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Altair: The good, the bad and the unnecessary

Sioned Hughes surveys the housing scene in Wales – with and without legislation.

With this edition of WHQ focusing on legislation, I’m particularly looking forward to reading which pieces of legislation people in the sector want to see disappear.  There may be some surprises as individuals attempt to avoid referring to the obvious Welfare Reform Act 2012. Some may suggest new legislation, others may want to see legislation disappear as soon as it’s arrived.

I asked my Altair colleagues what legislation they would like to see repealed. The Welfare Reform Act 2012 was the obvious one. Other examples included introducing legislation to ease up green belt development:‘oh, but of course that doesn’t apply in Wales and you’re abolishing the Housing Act 1985 Right to Buy (RTB) legislation for HAs and the Housing and Planning Act 2016 RTB legislation for housing associations in January next year, so that’s not relevant either.’

Having joined Altair in May, I was in danger of feeling rather smug on the west side of Offa’s Dyke until I realised that the one piece of legislation we agreed we would really want to see repealed is Schedule 1, paragraph 2 of Schedule 1 to the Housing Act 1996. You can read exactly why on elsewhere un this issue. This piece of legislation feels outdated and unnecessary given the mature relationship that has developed between housing associations and Welsh Government; a stark contrast to what I now see first hand when working with registered providers in England.

Only last month we saw the Registered Social Landlords Bill, which protects the independence of housing associations in Wales, gain Royal Assent.

In June we also saw Rebecca Evans, minister for housing and regeneration, introduce the Renting Homes (Fees etc) (Wales) Bill. The aim is to reduce the barrier to entry for prospective tenants into the private rented sector by allowing agents and landlords to charge fees only relating to rent, security deposits, holding deposits or when a tenant breaches a contract. In Scotland, letting agents’ fees were banned in 2012 and AMs from all parties have called on the Welsh Government to follow suit. There are differences of opinion and it’s not just the Residential Landlords Association that opposes the Bill as drafted, stating that it will increase costs to tenants. There are concerns across the sector about the complexity of implementation and the unforeseen consequences. We shall wait to see.

While legislation can be transformational in its impact on behaviour, (how many of us take our own bags to the supermarket or, even more telling, attempt to carry our ‘quick shop’ in our arms to avoid paying the 5p charge -or is that just me?). The reality is we all can do so much more in Wales without the need for legislation because we are committed to working together.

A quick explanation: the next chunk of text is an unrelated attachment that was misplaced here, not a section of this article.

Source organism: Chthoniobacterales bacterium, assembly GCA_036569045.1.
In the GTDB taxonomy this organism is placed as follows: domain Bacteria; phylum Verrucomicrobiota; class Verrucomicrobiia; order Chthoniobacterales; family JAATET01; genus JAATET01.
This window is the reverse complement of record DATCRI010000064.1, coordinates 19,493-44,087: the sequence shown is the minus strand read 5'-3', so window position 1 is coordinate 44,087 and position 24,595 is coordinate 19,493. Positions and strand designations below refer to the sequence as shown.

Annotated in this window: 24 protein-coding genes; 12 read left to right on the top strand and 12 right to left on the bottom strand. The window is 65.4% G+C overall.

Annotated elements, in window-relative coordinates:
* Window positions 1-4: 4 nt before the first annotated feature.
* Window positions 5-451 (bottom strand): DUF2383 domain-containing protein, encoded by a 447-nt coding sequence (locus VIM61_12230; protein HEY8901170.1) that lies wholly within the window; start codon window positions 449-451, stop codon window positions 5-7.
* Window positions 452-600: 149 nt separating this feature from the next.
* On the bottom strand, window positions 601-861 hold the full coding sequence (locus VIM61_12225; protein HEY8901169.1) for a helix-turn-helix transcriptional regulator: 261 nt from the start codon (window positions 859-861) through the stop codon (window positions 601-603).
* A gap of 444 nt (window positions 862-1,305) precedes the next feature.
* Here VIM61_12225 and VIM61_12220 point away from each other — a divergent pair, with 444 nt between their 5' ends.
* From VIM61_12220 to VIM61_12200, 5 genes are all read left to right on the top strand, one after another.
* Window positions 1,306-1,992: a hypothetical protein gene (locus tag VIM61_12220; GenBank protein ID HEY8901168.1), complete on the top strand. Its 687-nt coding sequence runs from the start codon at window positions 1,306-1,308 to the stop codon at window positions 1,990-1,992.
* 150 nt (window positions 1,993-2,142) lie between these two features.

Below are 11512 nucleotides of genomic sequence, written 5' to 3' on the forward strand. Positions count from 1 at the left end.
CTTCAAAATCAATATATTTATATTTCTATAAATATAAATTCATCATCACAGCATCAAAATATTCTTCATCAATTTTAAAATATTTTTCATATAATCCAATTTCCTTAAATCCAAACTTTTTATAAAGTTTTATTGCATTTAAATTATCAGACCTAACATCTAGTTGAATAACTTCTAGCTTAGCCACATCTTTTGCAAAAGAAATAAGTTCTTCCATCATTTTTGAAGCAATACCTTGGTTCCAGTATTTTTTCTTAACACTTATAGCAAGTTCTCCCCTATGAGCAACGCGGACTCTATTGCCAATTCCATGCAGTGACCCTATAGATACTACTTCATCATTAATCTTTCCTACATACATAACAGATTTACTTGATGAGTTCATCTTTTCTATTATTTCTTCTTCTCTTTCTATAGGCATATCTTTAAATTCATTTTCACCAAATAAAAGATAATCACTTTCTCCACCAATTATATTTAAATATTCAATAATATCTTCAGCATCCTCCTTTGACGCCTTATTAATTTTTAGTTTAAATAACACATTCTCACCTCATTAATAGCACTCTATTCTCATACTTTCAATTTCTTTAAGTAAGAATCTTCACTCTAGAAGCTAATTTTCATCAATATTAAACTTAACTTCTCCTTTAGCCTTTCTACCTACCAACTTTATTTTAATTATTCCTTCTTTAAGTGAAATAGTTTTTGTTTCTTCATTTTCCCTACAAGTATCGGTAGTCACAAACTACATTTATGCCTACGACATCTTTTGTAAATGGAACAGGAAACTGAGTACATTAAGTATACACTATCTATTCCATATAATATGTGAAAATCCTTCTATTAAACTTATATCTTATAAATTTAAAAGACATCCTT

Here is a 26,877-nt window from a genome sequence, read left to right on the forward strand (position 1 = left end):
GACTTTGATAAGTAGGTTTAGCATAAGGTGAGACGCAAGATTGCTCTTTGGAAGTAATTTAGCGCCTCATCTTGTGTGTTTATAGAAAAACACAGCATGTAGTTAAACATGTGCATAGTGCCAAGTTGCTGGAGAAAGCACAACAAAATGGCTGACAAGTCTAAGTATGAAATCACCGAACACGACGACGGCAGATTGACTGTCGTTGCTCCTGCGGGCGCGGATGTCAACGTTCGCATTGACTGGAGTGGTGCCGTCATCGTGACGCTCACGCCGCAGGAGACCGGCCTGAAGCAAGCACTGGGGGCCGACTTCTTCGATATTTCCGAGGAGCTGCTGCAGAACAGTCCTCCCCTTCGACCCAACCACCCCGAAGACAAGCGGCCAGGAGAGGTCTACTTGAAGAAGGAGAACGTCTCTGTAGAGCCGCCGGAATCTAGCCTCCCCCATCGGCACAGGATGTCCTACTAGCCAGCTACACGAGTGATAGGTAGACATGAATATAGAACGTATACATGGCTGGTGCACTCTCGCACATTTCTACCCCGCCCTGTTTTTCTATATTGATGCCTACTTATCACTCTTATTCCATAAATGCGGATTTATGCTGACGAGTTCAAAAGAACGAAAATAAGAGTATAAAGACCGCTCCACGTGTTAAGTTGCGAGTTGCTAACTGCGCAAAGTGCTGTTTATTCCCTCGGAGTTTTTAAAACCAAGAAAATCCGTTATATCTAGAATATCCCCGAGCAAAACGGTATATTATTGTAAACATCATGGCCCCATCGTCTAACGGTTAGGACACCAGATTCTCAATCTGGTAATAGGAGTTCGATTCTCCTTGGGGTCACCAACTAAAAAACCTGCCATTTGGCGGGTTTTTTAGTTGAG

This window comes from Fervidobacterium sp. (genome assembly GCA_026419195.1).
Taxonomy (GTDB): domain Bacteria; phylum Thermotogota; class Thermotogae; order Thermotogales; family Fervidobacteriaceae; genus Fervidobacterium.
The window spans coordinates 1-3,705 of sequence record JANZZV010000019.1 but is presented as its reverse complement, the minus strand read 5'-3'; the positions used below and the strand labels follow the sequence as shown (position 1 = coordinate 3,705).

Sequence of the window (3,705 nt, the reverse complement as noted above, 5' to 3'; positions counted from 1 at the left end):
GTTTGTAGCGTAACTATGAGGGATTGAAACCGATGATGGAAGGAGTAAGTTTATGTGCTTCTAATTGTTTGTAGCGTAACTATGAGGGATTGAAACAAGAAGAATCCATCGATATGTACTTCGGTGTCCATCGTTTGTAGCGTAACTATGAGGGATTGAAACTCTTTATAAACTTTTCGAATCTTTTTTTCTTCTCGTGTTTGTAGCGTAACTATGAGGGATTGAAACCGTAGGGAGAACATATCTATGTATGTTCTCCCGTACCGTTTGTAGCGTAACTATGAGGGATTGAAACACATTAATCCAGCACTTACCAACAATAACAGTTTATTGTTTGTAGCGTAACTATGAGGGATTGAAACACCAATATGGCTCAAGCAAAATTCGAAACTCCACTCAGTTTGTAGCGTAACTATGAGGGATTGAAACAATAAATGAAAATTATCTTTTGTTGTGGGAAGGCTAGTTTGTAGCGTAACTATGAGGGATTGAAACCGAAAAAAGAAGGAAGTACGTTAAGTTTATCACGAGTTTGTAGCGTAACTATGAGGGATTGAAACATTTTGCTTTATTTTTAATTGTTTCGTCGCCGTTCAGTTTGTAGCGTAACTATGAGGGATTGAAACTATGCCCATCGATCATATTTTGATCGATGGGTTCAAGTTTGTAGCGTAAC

It is for that reason that I feel there is a duty to ensure that the recently announced affordable housing supply review, and its independent panel led by its chair, Lynn Pamment, fulfils its potential.  Given the ever-increasing demand for housing and the continued squeeze on resources, it is more important than ever that we work together to meet need, exceed expectations, improve the quality of our homes and services, and secure value for money in its broadest sense.

The ten workstreams agreed by the independent panel may not be new, but the need to overcome the barriers of the past to find solutions which ensure that current investment is maximised has never been more acute. Releasing public land for housing, developing a new rent policy, reviewing standards/DQR, to name but a few, have proved difficult in the past, but I am hopeful that all of us will work to achieve the target of 20,000 affordable homes within this term of government, and secure similar funding beyond 2021.

We must also look to areas where we can make changes without legislation. Our work with JRF (see pxx) proposes measures that can be introduced by housing associations and local authorities to alleviate housing related poverty. The suggestions included in the article demonstrate the positive impact that can be made by thinking differently in how we design and deliver services.

Wales leads the way in bringing in innovative legislation, for example the ambitious Wellbeing of Future-Generations (Wales) Act 2015. However, we should not forget the power and responsibility we hold to change the way we do things and improve the lives of people and communities in Wales through whatever means we can.

Sioned Hughes is principal consultant at Altair. She can be contacted on [email protected] and 07887 791381


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